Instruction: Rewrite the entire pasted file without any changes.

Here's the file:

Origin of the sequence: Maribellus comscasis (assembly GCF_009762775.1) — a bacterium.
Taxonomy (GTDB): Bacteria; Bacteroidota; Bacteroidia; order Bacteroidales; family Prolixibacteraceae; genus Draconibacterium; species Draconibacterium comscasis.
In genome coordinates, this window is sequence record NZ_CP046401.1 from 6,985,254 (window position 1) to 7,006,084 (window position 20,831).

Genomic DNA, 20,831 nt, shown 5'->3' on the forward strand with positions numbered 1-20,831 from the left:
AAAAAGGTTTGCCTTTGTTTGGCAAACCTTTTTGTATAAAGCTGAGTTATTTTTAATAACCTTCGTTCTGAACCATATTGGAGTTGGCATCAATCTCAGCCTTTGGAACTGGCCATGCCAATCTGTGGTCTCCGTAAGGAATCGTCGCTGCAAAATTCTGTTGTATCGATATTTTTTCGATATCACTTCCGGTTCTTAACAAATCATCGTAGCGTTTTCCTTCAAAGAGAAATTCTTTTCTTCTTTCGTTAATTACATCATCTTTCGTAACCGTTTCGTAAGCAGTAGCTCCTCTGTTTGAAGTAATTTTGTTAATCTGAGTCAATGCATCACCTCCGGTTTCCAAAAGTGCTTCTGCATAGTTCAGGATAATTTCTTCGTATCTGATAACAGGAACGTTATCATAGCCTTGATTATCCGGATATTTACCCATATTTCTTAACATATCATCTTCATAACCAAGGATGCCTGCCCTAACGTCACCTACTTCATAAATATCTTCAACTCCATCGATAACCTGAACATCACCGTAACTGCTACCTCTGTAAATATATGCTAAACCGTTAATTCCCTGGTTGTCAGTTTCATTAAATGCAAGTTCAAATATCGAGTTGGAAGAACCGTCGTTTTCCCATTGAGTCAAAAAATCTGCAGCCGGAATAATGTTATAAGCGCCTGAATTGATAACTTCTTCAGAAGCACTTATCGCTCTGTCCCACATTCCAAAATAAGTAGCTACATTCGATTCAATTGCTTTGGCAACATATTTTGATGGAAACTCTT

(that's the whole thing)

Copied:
Origin of the sequence: Maribellus comscasis (assembly GCF_009762775.1) — a bacterium.
Taxonomy (GTDB): Bacteria; Bacteroidota; Bacteroidia; order Bacteroidales; family Prolixibacteraceae; genus Draconibacterium; species Draconibacterium comscasis.
In genome coordinates, this window is sequence record NZ_CP046401.1 from 6,985,254 (window position 1) to 7,006,084 (window position 20,831).

Genomic DNA, 20,831 nt, shown 5'->3' on the forward strand with positions numbered 1-20,831 from the left:
AAAAAGGTTTGCCTTTGTTTGGCAAACCTTTTTGTATAAAGCTGAGTTATTTTTAATAACCTTCGTTCTGAACCATATTGGAGTTGGCATCAATCTCAGCCTTTGGAACTGGCCATGCCAATCTGTGGTCTCCGTAAGGAATCGTCGCTGCAAAATTCTGTTGTATCGATATTTTTTCGATATCACTTCCGGTTCTTAACAAATCATCGTAGCGTTTTCCTTCAAAGAGAAATTCTTTTCTTCTTTCGTTAATTACATCATCTTTCGTAACCGTTTCGTAAGCAGTAGCTCCTCTGTTTGAAGTAATTTTGTTAATCTGAGTCAATGCATCACCTCCGGTTTCCAAAAGTGCTTCTGCATAGTTCAGGATAATTTCTTCGTATCTGATAACAGGAACGTTATCATAGCCTTGATTATCCGGATATTTACCCATATTTCTTAACATATCATCTTCATAACCAAGGATGCCTGCCCTAACGTCACCTACTTCATAAATATCTTCAACTCCATCGATAACCTGAACATCACCGTAACTGCTACCTCTGTAAATATATGCTAAACCGTTAATTCCCTGGTTGTCAGTTTCATTAAATGCAAGTTCAAATATCGAGTTGGAAGAACCGTCGTTTTCCCATTGAGTCAAAAAATCTGCAGCCGGAATAATGTTATAAGCGCCTGAATTGATAACTTCTTCAGAAGCACTTATCGCTCTGTCCCACATTCCAAAATAAGTAGCTACATTCGATTCAATTGCTTTGGCAACATATTTTGATGGAAACTCTT